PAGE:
Guggenheim Museum Nation Time New York, NY November 20, 2013
Over the course of three forms of media and four decades, Amiri Baraka stretched his way into New York's Guggenheim Museum. A poem he penned more than 40 years ago found its path into the venerable visual arts institution via the music of Joe McPhee, which in turn inspired a response from painter Christopher Wool. In a roundabout way, then, Baraka gave Wool the name for the retrospective on view through January 22.
The poem was "It's Nation Time," published in 1970 and opening with what could be seen as a call to arms: "Time to get / together / time to be on strong fast black energy space / one pulsating positive magnetism, rising / time to get up and / be / come / be / come [...] black genius rise in spirit muscle."
Those words called McPhee to action with his 1971 album Nation Time, released on CJR Records. Wool discovered that record 30 years later, when it was reissued on Atavistic's Unheard Series, curated by jazz journalist John Corbett.
To add another concentric circle, Corbett organized a night of music that served as part party, part concert, for the exhibitiona scene and a place to be seenon November 20 in the basement theater of the Upper East Side museum (although it began with Mats Gustafsson
bleating a baritone solo through the Frank Lloyd Wright designed rotunda during a pre-concert reception). The evening featured McPhee, of course, playing with the Swedish trio the Thing, as well as two people representing Wool's East Village roots. Punk poet Richard Hell opened the night and singer/guitarist Arto Lindsaya man who perhaps more than anyone epitomizes the word "skronk"played a solo set before McPhee and Thing took the stage.
Lindsay's performance was plagued by technical problems, although for the most part it could have passed unnoticed were it not for his between song caveats. He played the first song with a big grin and no sound coming from the amp, but frustration soon set in. "I know I'm brave but courage is not enough," he said, futzing with the cables and amp settings. Kim Gordon, sitting next to Wool in the front row, yelled encouragements, but his fatalism perseveredor was his shtick. "I'll squeeze a little pleasure out of this situation or die trying, right?" he said, leading into a dedication to his former bassist back in his no wave days. "Speaking of dying, here's one for Tim Wright."
And he played a great, despite his misgivings, or perhaps because of them, as he struggled against technology for a half hour of Brasilia skronk as harsh and brittle as anything he's done. Looking spent during each song but smiling after, he finally got the built-in tremelo on the Fender Twin Reverb working and pushed his distorted signal though it, emulating an overloaded synthesizer. Then, with guitar hyped and activated, he ventured a ballad and the familiar lyrics of "Titled" from his 1996 record Mundo Civilizado rang over the guitar clatter. He then laid into an open strum with the high E held at or about the 18th fret, working the strummed rhythm against the tremelo into a manic pulse for several minutes before introducing Thing drummer Paal Nilssen-Love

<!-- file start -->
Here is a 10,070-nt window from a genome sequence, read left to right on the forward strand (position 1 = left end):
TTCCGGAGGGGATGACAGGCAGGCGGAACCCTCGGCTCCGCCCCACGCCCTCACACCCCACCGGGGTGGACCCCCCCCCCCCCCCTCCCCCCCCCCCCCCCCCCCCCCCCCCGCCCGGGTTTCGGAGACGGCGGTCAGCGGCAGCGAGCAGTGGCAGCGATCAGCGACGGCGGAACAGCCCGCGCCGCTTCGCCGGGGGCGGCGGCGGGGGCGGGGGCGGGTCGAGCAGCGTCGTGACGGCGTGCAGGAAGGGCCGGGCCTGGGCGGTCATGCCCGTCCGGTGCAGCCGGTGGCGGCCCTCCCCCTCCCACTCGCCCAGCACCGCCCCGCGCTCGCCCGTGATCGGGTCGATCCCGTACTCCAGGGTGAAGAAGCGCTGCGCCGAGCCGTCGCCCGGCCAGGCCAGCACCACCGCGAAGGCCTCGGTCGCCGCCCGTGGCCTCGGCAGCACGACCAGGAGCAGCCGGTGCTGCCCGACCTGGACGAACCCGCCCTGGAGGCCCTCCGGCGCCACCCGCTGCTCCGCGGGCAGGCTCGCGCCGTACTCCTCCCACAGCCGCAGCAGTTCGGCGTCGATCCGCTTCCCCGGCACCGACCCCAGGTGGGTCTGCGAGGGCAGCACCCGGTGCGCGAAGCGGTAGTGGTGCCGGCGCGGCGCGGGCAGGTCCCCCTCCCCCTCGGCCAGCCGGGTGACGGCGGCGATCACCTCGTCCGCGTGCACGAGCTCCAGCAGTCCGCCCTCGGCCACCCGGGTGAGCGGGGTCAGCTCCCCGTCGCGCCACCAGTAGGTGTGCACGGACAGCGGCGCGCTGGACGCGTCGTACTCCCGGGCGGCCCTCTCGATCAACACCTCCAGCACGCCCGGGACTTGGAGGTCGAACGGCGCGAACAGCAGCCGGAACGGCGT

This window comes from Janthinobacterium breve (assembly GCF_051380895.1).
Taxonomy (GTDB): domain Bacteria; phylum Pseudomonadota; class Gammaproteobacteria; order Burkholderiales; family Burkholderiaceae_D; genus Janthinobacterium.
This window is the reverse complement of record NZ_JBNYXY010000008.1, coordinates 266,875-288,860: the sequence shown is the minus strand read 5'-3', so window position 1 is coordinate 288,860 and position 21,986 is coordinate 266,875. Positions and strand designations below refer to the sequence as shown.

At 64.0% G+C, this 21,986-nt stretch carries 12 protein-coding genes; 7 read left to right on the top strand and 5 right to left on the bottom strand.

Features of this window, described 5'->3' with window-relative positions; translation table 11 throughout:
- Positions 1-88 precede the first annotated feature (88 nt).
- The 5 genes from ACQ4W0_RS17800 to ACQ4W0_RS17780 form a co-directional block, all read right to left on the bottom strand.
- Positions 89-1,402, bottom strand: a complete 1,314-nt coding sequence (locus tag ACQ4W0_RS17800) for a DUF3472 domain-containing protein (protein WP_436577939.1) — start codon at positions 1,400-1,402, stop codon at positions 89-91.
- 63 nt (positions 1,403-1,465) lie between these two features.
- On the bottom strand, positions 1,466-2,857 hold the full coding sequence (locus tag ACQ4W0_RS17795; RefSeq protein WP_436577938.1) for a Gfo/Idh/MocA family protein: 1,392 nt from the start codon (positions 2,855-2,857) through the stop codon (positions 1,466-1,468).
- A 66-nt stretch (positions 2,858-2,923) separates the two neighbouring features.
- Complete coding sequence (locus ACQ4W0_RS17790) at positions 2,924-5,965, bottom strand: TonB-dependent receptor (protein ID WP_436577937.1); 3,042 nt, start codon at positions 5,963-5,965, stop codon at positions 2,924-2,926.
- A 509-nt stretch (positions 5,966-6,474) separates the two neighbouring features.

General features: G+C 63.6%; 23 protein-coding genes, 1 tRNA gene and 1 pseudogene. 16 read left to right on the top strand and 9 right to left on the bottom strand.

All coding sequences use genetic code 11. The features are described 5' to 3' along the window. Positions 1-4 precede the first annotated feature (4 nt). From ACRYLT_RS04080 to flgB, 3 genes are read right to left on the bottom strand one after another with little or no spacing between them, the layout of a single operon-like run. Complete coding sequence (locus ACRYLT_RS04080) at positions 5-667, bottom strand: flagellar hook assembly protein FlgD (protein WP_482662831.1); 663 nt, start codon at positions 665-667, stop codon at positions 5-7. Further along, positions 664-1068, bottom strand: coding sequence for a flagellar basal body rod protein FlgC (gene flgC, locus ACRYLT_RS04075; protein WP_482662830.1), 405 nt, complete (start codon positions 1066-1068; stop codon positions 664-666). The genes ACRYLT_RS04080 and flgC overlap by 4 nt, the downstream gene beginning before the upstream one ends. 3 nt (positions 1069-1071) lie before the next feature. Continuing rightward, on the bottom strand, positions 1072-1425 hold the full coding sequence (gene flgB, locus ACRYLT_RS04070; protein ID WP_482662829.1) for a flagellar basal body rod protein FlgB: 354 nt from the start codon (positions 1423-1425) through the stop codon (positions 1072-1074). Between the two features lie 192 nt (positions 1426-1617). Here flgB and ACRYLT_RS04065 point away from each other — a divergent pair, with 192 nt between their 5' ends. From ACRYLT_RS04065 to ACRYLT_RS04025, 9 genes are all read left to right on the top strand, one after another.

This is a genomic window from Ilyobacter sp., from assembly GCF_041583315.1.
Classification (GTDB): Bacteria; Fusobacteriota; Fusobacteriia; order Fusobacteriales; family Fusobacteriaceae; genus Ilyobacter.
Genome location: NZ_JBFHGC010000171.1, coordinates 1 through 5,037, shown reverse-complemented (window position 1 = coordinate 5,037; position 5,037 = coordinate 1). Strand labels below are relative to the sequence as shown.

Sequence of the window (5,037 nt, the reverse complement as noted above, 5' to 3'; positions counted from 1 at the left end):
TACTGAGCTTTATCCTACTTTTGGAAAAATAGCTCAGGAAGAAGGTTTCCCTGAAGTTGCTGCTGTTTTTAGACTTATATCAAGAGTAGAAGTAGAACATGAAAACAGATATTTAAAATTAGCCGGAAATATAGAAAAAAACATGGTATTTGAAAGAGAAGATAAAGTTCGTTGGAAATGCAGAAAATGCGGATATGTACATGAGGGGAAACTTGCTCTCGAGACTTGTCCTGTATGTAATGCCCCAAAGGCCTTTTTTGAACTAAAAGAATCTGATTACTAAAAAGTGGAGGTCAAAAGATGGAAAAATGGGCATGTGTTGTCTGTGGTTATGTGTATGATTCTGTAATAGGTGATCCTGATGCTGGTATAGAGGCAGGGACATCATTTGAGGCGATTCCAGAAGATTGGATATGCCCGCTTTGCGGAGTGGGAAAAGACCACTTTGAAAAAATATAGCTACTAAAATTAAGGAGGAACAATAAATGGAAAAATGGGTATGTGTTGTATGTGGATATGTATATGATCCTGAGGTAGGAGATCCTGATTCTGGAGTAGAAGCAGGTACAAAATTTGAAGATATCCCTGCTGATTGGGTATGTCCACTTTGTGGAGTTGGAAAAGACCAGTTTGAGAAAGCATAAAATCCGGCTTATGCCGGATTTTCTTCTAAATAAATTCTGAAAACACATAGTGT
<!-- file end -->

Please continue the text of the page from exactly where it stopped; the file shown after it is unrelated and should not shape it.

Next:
decked in black and white and sporting Rudy's BBQ shirts obtained during their South by Southwest appearanceand McPhee, in black and white and sporting a white-and-orange plastic alto saxophone. They made a striking appearance (it could not have been an accident) and more to the point played a heavy-hitting set. McPhee and Thing laid out a freewheeling montage, touching on Steve Lacy
's "Our Prayer." They broke only to return harder, riffing seriously on Nilssen-Love's "Viking" but ramping down into a bonafide ballad, an emphatic one to be sure but still a bluesy swoon brought to sweet culmination by McPhee. They closed with Don Cherry
's "Golden Heart," which the Swedes recorded in 2011 with Cherry's daughter Neneh.
Within all the intensity, they seemed to be having a good time and retained something of the party atmosphere. Flaten started on electric bass guitar but soon switched to stand-up, which he held onto the rest of the set. Along with his plastic alto, McPhee had a tenor and pocket trumpet in town; near the end of the set, Gustafsson borrowed the tenor, demonstrating that the intense scream is his own and not his baritone's. And as he, winded and tongue-tied, attempted to make announcements, McPhee put his arm around in him and said "I don't know what you're saying. You're talking Scandanoovian and I'm Poughkeepsian." It was not a night about the radical politics that inspired a poem, a song and a painting, or at least not a night wearing that time and place on its sleeve. It was more a spiritual reunion, a little fancy and uptown but with such sentiments not forgotten.